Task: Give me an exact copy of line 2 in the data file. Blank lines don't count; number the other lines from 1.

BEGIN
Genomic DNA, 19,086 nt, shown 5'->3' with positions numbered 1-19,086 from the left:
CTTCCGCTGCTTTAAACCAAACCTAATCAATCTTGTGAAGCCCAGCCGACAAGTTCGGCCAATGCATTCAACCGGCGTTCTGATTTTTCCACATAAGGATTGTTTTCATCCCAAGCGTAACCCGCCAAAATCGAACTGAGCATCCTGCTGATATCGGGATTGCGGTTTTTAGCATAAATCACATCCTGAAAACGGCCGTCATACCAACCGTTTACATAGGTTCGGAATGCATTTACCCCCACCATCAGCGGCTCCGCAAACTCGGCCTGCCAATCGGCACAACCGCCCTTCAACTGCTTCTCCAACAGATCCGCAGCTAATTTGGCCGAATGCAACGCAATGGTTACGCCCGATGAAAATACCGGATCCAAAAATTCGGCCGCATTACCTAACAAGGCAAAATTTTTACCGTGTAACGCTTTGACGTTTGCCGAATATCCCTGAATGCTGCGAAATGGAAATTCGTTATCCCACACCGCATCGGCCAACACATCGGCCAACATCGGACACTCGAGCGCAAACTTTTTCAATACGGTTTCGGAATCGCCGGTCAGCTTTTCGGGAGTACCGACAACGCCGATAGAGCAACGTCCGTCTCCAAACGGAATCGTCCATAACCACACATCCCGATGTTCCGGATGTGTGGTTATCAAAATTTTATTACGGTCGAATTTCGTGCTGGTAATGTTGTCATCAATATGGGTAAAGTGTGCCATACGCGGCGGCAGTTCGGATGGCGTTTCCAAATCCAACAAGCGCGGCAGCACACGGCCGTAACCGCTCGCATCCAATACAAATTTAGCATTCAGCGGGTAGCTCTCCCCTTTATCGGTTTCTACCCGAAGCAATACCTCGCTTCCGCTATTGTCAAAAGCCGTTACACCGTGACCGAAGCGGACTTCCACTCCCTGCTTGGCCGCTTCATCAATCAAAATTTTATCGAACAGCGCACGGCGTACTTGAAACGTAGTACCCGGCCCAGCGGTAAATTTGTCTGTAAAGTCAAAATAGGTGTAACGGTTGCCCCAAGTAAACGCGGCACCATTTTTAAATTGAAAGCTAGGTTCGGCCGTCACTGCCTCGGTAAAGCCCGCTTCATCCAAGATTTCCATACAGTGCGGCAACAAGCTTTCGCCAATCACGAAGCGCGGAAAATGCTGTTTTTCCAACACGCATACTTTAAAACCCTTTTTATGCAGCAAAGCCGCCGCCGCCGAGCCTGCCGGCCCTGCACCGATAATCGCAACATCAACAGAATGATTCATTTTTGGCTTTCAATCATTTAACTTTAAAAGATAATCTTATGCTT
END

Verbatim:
CTTCCGCTGCTTTAAACCAAACCTAATCAATCTTGTGAAGCCCAGCCGACAAGTTCGGCCAATGCATTCAACCGGCGTTCTGATTTTTCCACATAAGGATTGTTTTCATCCCAAGCGTAACCCGCCAAAATCGAACTGAGCATCCTGCTGATATCGGGATTGCGGTTTTTAGCATAAATCACATCCTGAAAACGGCCGTCATACCAACCGTTTACATAGGTTCGGAATGCATTTACCCCCACCATCAGCGGCTCCGCAAACTCGGCCTGCCAATCGGCACAACCGCCCTTCAACTGCTTCTCCAACAGATCCGCAGCTAATTTGGCCGAATGCAACGCAATGGTTACGCCCGATGAAAATACCGGATCCAAAAATTCGGCCGCATTACCTAACAAGGCAAAATTTTTACCGTGTAACGCTTTGACGTTTGCCGAATATCCCTGAATGCTGCGAAATGGAAATTCGTTATCCCACACCGCATCGGCCAACACATCGGCCAACATCGGACACTCGAGCGCAAACTTTTTCAATACGGTTTCGGAATCGCCGGTCAGCTTTTCGGGAGTACCGACAACGCCGATAGAGCAACGTCCGTCTCCAAACGGAATCGTCCATAACCACACATCCCGATGTTCCGGATGTGTGGTTATCAAAATTTTATTACGGTCGAATTTCGTGCTGGTAATGTTGTCATCAATATGGGTAAAGTGTGCCATACGCGGCGGCAGTTCGGATGGCGTTTCCAAATCCAACAAGCGCGGCAGCACACGGCCGTAACCGCTCGCATCCAATACAAATTTAGCATTCAGCGGGTAGCTCTCCCCTTTATCGGTTTCTACCCGAAGCAATACCTCGCTTCCGCTATTGTCAAAAGCCGTTACACCGTGACCGAAGCGGACTTCCACTCCCTGCTTGGCCGCTTCATCAATCAAAATTTTATCGAACAGCGCACGGCGTACTTGAAACGTAGTACCCGGCCCAGCGGTAAATTTGTCTGTAAAGTCAAAATAGGTGTAACGGTTGCCCCAAGTAAACGCGGCACCATTTTTAAATTGAAAGCTAGGTTCGGCCGTCACTGCCTCGGTAAAGCCCGCTTCATCCAAGATTTCCATACAGTGCGGCAACAAGCTTTCGCCAATCACGAAGCGCGGAAAATGCTGTTTTTCCAACACGCATACTTTAAAACCCTTTTTATGCAGCAAAGCCGCCGCCGCCGAGCCTGCCGGCCCTGCACCGATAATCGCAACATCAACAGAATGATTCATTTTTGGCTTTCAATCATTTAACTTTAAAAGATAATCTTATGCTT